It seems that “email is broadcast communications with the audience” while social media is (or can be) interactive and a way to have a conversation with your audience. Broadcast messaging is a shout at recipients to take action. Interactive or social media may make a call to action but it assumes opportunity for other involvement by the recipient.
Communications media have been forever evolving, however, and while some channels may lend themselves to more or less interaction their use as engagement and relationship-crafting tools has more to do with the communicator than the medium. To paraphrase Beth Kanter, perhaps, a fortress organization with a Facebook page is still a fortress.
Social media to the rescue?
We talk about conversation, continued interaction, and (if you like) two-way engagement is viewed as more valuable. Relationships aren’t built in a command and control environment (except in the military, perhaps). An organization, campaign or company that can interact and have a back-and-forth dialog with a constituent or customer is, they say, going to have a more fruitful relationship with that customer (or donor or member).
Social media is sometimes characterized as a knight in shining armor riding to the rescue of organizations besieged and alone inside email and print walls that let messages out while nothing comes in. Social medial will knock down the walls and create a free flow of conversation and information amongst leaders, staff and citizens. All will benefit. Cake for everyone.
But what if social media turns into a broadcast medium? Or what if it already is one? Derek Harding’s recent post at ClickZ asks this question and points out that in the “early days,” email was considered a conversational relationship-building tool for organizations. Feedback and response was encouraged. In time, corporations and organizations dialed back on the quality, quantity and even basic availability of contact via email. Perhaps the demand wasn’t there. Perhaps it wasn’t seen as cost-effective or scalable. It is, of course, theoretically possible to contact companies and organizations by email but it’s a customer service process – often a last-ditch one for a customer with few expectations about good results.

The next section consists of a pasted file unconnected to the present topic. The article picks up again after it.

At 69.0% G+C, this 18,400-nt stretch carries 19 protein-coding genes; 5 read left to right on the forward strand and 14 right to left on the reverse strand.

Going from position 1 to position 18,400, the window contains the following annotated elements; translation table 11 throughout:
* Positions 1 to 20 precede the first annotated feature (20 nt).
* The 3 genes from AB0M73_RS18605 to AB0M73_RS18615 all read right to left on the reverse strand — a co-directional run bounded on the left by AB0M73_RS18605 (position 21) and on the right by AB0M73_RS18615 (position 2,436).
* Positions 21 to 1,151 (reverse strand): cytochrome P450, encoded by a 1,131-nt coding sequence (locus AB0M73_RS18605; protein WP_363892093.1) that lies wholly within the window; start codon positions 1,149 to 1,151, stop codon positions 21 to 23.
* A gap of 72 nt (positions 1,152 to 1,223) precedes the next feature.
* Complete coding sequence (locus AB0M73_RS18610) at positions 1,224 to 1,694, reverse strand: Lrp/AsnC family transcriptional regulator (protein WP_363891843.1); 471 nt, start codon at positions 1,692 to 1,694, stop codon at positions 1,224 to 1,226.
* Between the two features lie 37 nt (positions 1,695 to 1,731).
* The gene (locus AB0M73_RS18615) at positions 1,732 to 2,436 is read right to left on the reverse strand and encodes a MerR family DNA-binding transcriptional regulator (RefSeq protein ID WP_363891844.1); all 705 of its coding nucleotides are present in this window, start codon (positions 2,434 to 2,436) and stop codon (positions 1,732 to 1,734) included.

Will constituent/customer interaction with organizations on social media go the same way? Organizations encourage this by doing little or nothing to provoke response or interaction in social media channels. Organizations may make it hard or impossible for people to post on Facebook fan page walls. They may choose to never publicly respond on social media networks. They may, in the end and despite hype to the contrary, see minimal value in social media engagement and proceed more or less as they always have. Social media is used as another distribution channel, like newspapers, magazines, TV, radio, websites, email, text messaging and billboards.
The savvy social media observer may note that most everyone is on social networks and their transparency and visibility won’t make it possible for organizations to ignore them or use them as platforms for shouting into the wind. Social media can engage, deepen relationships and increase the value of a person to an organization. True. Perhaps.
The nonprofit sector has examples of organizations engaging members and supporters through social media. But many still put up walls that limit incoming conversations and interaction. They do not have the time or resources for interaction. Often, they don’t trust audience members to act in good faith. Regardless of the reasons, I think there is a middle ground and it has already been found.
Not a question of how communications is used. It is about the type of organization you are.
The question is not whether social media will move from an interactive/conversational medium to a broadcast one. In many or most cases it is already used for broadcasting messages.
The real question for organizations is more basic. How do we choose choose to relate with people when presented with opportunities for one-to-on interaction. In an organizational culture of engagement and relationship the choice of how to use social media is clear. The relationship-driven organization will see the possibilities for interaction in all communications mediums (social media, email, print, phone, person-to-person) and be able to optimize the medium for conversation (or at least weigh the options more clearly).